Secondary School Physics Teachers' Conceptions of Scientific Evidence: A Collective Case Study

Open Access
Taylor, Joseph A
Graduate Program:
Curriculum and Instruction
Doctor of Philosophy
Document Type:
Date of Defense:
June 13, 2001
Committee Members:
  • Renata S Engel, Committee Member
  • Thomas M Dana, Committee Chair
  • Vincent Norman Lunetta, Committee Member
  • Carla Zembal Saul, Committee Member
  • Teacher Education
  • Science Teacher Education
  • Physics Teacher Education
  • Physics Education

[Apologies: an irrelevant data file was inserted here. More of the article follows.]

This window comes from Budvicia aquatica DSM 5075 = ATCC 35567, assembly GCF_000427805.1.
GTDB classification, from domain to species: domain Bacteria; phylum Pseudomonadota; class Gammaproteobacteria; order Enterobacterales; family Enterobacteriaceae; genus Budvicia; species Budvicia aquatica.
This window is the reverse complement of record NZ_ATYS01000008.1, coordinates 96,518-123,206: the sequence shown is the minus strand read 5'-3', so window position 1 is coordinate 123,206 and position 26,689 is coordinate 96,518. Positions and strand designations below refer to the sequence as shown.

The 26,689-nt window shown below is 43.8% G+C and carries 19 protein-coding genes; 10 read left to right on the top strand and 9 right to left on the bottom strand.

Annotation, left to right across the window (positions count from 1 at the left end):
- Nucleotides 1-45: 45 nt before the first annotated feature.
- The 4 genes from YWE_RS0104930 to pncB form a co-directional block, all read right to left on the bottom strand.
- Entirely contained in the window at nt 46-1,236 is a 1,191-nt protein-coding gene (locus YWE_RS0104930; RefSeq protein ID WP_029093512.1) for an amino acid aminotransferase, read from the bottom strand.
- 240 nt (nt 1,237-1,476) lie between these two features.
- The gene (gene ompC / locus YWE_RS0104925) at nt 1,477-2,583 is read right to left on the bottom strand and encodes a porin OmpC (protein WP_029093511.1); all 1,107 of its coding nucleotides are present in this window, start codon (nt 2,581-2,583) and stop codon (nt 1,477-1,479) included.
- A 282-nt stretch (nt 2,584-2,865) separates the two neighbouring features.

Engaging secondary school students in inquiry-oriented tasks similar to the scholarly activities of scientists has been recommended as a way to improve scientific literacy. Two frequently recommended tasks are students’ design of original experiments and students’ evaluation of scientific evidence and conclusions. Science education scholars have suggested that teachers must possess well-developed conceptions of scientific evidence to guide students as they engage in these tasks. Yet, little is known about teachers’ conceptions of scientific evidence. The principal aim of this study, therefore, is to describe the nature of one prospective and two practicing physics teachers’ conceptions of scientific evidence. More specifically, the following research questions guided this study: (1) What types of issues related to the measurement reliability and experimental validity of scientific evidence do the participant-teachers think about when designing experiments? (2) When presented with hypothetical scenarios that describe unsound experimental procedures or poorly supported conclusions (or both), what concerns will the teacher-participants raise? And (3) When the teacher-participants’ responses to parallel research prompts are compared across protocols, what similarities and differences exist? The nature of the teacher-participants’ conceptions was derived from an analysis of data collected from research prompts such as interviews and hand written artifacts. In these research prompts, the teachers “thought aloud” while designing experiments and evaluating student–collected evidence presented in hypothetical classroom scenarios. The data from this study suggest that the three teachers, while contemplating the reliability and validity of scientific evidence, frequently used their conceptions of evidence in conjunction with specific subject matter conceptions. The data also indicates that the relationship between subject matter knowledge and conceptions of evidence was more pronounced for some conceptions of evidence (e.g., measurement validity, controlled experimentation, statistical significance) than for others. Suggestions for future research included conducting similar studies in other physics content areas as well as other scientific disciplines. Implications for science teacher education suggest that science and science methods courses encourage teachers to conduct original research and to construct and present evidence-based arguments from this research for peer review and critique.